After a hearty lunch, we started towards some of the famous Bavarian churches. First up was the Rottenbuch Abbey. Though the exterior of the church architecture was a deviation from the Bavarian style churches, the ornate High Baroque style interiors exhumed exuberance and grandeur. We were told that this was one of the oldest churches in Bavaria.

As we started from the Rottenbuch Abbey, Kevin started narrating a fascinating story of an ancient Bavarian farmer who sculpted a figurine using waste wood. Folklore has it that tears were seen flowing from the eyes of this dilapidated wooden figure. A small chapel was built to house the statue, and it gained popularity as soon as thousands started visiting the church. Soon the chapel building proved too small for the number of pilgrims it attracted and hence a separate shrine was constructed. As Kevin finished his narration, we drove into this beautiful church compound surrounded by miles of bright green meadows with a distant boundary of dark green coniferous forests. The white clouds on a sunny day added drama to the settings. It was the quintessential scenery, one that you would visualize in your school art project only more poignant with all the history that surrounded it. We had reached the Pilgrimage Church of Wies also known as Church in the Meadows.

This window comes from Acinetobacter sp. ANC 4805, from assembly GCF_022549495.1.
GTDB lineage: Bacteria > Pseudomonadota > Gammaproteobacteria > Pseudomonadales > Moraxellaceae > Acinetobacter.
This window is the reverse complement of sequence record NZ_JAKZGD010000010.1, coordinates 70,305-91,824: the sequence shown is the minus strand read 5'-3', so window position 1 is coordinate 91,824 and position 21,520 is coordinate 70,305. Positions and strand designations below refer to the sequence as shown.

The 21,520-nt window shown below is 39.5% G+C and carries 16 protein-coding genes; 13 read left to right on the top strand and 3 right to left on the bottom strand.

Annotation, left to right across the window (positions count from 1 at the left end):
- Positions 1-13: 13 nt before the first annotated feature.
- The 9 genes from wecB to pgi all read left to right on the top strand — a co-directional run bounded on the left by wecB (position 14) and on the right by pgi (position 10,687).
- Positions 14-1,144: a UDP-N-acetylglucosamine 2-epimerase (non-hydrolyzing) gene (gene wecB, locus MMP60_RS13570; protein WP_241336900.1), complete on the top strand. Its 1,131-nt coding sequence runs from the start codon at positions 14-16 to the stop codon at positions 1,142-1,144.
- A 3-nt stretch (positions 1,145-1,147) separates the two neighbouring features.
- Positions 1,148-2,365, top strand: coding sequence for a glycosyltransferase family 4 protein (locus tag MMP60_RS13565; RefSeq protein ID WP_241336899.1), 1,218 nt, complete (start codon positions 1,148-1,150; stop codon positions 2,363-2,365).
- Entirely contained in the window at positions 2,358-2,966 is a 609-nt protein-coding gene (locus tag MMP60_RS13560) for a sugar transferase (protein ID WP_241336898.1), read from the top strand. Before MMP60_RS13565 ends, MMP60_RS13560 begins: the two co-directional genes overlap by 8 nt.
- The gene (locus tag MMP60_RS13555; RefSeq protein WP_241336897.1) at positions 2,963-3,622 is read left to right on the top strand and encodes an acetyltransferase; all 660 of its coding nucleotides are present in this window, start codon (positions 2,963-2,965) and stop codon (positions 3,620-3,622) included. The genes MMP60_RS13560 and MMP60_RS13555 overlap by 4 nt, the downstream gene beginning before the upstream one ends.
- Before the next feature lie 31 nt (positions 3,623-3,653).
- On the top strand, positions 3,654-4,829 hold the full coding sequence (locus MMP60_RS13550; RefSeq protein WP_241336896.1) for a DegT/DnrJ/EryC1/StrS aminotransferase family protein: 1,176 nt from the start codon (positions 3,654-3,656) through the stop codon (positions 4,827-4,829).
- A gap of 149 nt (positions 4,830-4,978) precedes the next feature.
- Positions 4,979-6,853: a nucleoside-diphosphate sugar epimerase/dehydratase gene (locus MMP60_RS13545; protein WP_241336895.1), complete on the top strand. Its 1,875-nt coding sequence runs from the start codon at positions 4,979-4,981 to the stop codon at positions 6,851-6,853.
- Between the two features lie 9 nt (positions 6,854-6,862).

A wooden fence led us to the church building with beautiful interiors where photography was prohibited but the rear exit opened up into mesmerizing surroundings. A horse and a foal housed inside a fenced meadow were a photographer’s delight. They looked so complete in their surrounding that even my non-photographer friends couldn’t help themselves and went trigger happy with their phone cameras.

After satiating ourselves with these beauteous landscape views, we started our return journey. Kevin would take various detours as we crossed some Bavarian lakes, the shores hosting picnics for the locals soaking in the rare sunshine staring wistfully at the clear sky and little flecks of clouds. He even took us to a waterfall hidden in the forest, unfortunately, to find little water.

We reached back to our hotel late in the evening with an exhausted body, lavish, magical and enthralling landscapes impossible to forget, a crash course in Bavarian history and memories for a lifetime.

Created By
Saurabh Ganguli